Why it pays to keep hold of rare tracker mortgage
May's son needs to tread very carefully. Tracker mortgages are now as rare as hen's teeth so whatever he does he must ensure that he hangs on to his tracker mortgage, where the interest rate is capped at a certain margin over official ECB rates.
Over the past year the Irish Permanent has raised its standard variable mortgage interest rate by 1.5pc to 4.19pc. So if May's son were to lose his tracker mortgage he would see his interest rate jump by at least 1.5pc.
My guess is that May's son is on a 25-year loan. This means that, after seven years, he has already repaid over €58,000 and his outstanding balance is now about €211,600.
The good news for May's son is that, like the other Irish-owned banks, Permanent TSB has agreed to a code of practice to help borrowers who are experiencing difficulties meeting their mortgage repayments. The Permo has set up a helpline at 1800 611 166 which is manned from 9am to 9pm Monday to Thursday and from 9am to 5.15pm on Friday.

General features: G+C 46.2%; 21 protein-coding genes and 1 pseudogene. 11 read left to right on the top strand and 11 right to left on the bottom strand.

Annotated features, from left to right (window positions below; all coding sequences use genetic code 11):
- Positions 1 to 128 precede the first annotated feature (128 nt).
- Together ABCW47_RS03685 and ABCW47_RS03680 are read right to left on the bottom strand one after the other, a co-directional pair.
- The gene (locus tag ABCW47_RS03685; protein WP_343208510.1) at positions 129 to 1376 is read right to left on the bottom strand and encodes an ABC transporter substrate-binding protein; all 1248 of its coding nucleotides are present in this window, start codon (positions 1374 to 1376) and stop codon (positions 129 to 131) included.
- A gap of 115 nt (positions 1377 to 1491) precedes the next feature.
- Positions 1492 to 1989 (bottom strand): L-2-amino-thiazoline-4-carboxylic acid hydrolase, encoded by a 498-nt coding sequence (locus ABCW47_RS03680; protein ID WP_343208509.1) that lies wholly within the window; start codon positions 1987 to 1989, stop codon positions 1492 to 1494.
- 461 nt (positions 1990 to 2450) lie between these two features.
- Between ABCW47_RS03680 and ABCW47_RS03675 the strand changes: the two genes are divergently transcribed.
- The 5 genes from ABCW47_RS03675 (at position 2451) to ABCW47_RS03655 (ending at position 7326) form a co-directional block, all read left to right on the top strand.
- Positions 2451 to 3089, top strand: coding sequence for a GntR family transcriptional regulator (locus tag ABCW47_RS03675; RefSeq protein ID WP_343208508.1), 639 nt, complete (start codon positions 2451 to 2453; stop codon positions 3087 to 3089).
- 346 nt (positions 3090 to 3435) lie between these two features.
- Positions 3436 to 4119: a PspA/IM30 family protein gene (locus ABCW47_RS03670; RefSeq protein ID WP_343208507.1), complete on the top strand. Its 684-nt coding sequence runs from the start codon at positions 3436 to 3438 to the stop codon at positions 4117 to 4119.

The Permo says that it can suspend normal mortgage repayments for an agreed period of time, reduce the repayments for an agreed period of time, lengthen the repayment period of the mortgage or add any arrears to the outstanding balance and repay them over the life of the mortgage.
Unfortunately for May's son the Permo doesn't offer its customers in trouble the option of interest-only mortgage repayments.
If he does reach arrangement with his lender he should ensure that it doesn't come at the cost of losing his tracker mortgage. If he were to revert to a standard variable rate mortgage his monthly repayments would shoot up to €1,450 per month.
My advice to May's son is to keep up with his monthly repayments if at all possible and hang on to his tracker mortgage.
Now that NAMA is up and running, the banks are increasing the interest rates which they charge borrowers and cutting the interest rates they pay to savers. While this will help the banks to rebuild their balance sheets, it is bad news for both borrowers and savers.
Last week the National Treasury Management Agency, which manages the national debt on behalf of the Government, announced plans for a "national solidarity bond". The bond, which will be available from all post offices from tomorrow, pays a 1pc annual interest rate and a 40pc tax-free bonus when the bond is repaid in 10 years time.
That translates into an annual interest rate of 4.21pc before tax and 3.96pc when DIRT is deducted from the annual interest payment. That's the good news. The bad news is that the full 40pc won't be paid unless you hold the bond for 10 years. This bond is purely for very long-term savers.